We had a brief rendezvous in the autumn of 1989, when I was in Paris researching Raoul Dufy, the French painter for my art history dissertation. Jacques was passing through Paris too that weekend. We met for dinner near the Gare du Nord. It was a set-menu and we hardly ate anything except the dessert, mousse au chocolate, which came in a huge bowl with two spoons to share. Our language was limited but we communicated with gestures and smiles. Shortly after the meal he announced he had to go for a haircut. I wondered if I was understanding him properly. A haircut? Instead of a night with me? I found after several years later that he was going to stay with a family friend who was a hairdresser and he could not avoid it. My hopes of a romantic liaison in Paris were dashed as he courteously deposited me at the hotel nearby and practically ran away for his train!

Still the romance continued on paper and with the odd phone call. In the spring of 1990 I was writing my dissertation on the French painter and artist Raoul Dufy. A new book was published in France, which catalogued all his work and was essential to my work. My university librarian said there was no hope of it ever coming to their shelves since it was in French and expensive. Then the glossy newly printed book arrived in the post - a present from Jacques! That was the best thing he could have done and surpassed a million red roses and boxes of chocolates! I dedicated my dissertation to him.

For the long summer holiday in 1990 he invited me to accompany him on the Trans-Siberian Express from Budapest in Hungary to Beijing in China. It was only 60$ return trip. But the thought of being stuck on a train for a week was off-putting (where did you wash and what about toilets?) and I wasn't that bothered about seeing China then. I was more interested in Eastern Europe. So I declined and he went ahead anyway. But since I didn't have a job lined up I decided to have one last interesting summer holiday before my student card ran out. I booked a month long student Euro rail pass to cross Eastern Europe. Inter-railing for a month round Europe by train in the summer was so popular it could almost have been included in the university curriculum, but East Berlin, Prague and Budapest? These countries had just broken their Communist ties and were opening up to freedom. That was exciting! So I planned to meet Jacques on his return in Budapest. He would recount his tales of Russia and China and I would have some adventures in Eastern Europe on the way...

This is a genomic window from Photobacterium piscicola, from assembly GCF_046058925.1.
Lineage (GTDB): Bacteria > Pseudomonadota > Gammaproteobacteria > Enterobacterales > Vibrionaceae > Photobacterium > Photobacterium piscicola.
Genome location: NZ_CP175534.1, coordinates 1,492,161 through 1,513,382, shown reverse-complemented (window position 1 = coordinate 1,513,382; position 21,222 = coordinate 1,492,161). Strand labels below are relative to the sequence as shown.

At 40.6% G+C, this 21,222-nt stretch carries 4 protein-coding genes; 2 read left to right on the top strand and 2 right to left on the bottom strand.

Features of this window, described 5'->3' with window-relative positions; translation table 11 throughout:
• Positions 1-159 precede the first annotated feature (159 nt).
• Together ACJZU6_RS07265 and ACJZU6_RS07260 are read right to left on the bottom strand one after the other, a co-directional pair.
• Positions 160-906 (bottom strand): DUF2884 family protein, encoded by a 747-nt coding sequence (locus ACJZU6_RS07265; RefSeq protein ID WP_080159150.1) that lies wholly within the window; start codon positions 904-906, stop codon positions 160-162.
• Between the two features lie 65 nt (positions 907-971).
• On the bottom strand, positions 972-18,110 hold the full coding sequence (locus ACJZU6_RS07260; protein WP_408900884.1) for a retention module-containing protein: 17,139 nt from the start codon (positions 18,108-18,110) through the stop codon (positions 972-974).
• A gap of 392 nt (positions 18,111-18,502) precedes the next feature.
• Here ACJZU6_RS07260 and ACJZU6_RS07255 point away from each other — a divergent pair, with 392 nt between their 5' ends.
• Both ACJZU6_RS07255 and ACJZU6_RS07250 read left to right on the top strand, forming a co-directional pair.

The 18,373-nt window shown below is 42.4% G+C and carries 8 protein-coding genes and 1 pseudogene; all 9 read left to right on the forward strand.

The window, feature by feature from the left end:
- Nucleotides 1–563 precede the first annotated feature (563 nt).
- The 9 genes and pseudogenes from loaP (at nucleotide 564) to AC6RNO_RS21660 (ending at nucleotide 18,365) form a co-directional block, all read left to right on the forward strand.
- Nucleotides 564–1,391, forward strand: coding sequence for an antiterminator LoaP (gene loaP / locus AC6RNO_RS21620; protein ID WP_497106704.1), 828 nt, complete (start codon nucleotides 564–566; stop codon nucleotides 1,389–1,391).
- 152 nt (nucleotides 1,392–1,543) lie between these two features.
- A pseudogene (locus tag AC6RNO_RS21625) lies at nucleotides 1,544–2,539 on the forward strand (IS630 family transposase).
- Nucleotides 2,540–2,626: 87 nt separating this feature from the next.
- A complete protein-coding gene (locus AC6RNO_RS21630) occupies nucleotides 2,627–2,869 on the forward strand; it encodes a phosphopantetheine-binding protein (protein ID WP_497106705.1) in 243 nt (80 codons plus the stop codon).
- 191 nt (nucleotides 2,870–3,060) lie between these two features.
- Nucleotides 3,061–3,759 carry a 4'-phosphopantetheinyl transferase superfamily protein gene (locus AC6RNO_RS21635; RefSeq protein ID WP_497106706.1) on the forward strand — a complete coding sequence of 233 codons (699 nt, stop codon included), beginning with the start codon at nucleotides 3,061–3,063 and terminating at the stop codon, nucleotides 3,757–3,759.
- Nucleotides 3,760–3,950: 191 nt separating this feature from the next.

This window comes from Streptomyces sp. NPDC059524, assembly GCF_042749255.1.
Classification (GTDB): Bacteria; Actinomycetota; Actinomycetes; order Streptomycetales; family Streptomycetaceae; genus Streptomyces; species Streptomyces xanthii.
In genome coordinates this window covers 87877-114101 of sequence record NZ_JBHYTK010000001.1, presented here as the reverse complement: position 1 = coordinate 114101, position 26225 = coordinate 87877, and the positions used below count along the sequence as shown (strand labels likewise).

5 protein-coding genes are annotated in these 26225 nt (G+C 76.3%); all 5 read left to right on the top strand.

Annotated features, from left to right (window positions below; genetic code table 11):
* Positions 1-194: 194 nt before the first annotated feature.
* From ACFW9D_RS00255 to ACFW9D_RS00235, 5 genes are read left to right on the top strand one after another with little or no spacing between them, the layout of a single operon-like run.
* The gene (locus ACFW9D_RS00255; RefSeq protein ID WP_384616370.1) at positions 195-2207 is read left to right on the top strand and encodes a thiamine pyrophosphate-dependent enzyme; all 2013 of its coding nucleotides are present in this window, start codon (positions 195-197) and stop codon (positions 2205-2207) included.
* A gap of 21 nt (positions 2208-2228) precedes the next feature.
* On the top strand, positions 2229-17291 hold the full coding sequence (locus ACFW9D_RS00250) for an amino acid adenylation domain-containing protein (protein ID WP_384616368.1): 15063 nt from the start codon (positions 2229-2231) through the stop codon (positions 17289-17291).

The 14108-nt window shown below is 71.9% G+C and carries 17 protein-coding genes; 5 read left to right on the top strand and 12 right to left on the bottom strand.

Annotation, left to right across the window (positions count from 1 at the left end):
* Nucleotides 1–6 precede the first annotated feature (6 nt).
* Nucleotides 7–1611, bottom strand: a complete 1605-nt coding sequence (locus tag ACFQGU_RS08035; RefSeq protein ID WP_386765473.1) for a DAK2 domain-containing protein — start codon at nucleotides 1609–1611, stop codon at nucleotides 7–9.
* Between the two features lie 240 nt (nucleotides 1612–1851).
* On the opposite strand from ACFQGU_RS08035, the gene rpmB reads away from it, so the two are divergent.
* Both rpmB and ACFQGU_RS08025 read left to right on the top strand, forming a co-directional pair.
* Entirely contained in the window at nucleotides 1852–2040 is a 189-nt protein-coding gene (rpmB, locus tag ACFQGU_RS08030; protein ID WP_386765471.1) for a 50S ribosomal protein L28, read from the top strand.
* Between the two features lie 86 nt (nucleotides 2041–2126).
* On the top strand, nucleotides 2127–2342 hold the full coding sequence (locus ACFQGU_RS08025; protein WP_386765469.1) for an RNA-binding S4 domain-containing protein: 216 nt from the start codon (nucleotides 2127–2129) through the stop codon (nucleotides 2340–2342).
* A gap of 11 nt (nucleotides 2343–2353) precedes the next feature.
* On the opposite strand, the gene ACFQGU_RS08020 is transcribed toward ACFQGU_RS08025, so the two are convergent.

“Are you Jewish then?” - how we met

So a French-English couple! Where did you meet? People often ask us with the hope of an interesting story to entertain the dinner table or fill in time while waiting for a train or a plane. “Well, we actually met in Israel in 1989. We were both spending our summer holidays working on a Kibbutz” Then they ask about our religion, sometimes assuming we are Jewish or have Jewish roots. No neither of us is Jewish, although we both loved Jewish people, music and the kibbutz life. It was simply fate that we ended up meeting there.

Jacques was a mere teenager of nineteen when we met and I was two years older. It was my last student holiday before graduating in my Art and Design course at Nottingham University in England. Spending a summer on a kibbutz was a popular option in my faculty and a student agency organized trips, with five weeks working and two weeks holiday at the end. Israel sounded like an adventure and was an easy way to travel around, meet people and work while not spending much money. Jacques was doing a degree in Economics at Poitiers University, France and part of his course required a paper on communal living. We worked in teams from 6am to lunch on the fields out in the Negav Desert. He drove the tractor, while I planted and watered melon seeds in the dry desert soil of Eilat. We spent the afternoons by the pool or sleeping and at six pm we all ate together in the communal dining room and in the evening watched a film, had a disco or kibbutz-organised entertainment such as traditional dances or barbecues on the beach. It was a simple life and a great mix of young backpackers from all around the world. We were a mixed group of Irish, Brazilian, Australian, South African, English and French. The communal language was English but Jacques didn’t speak much; he just smiled and liked to clown around a lot. I wanted to talk to him but my French was so awful I just gazed at him from a distance.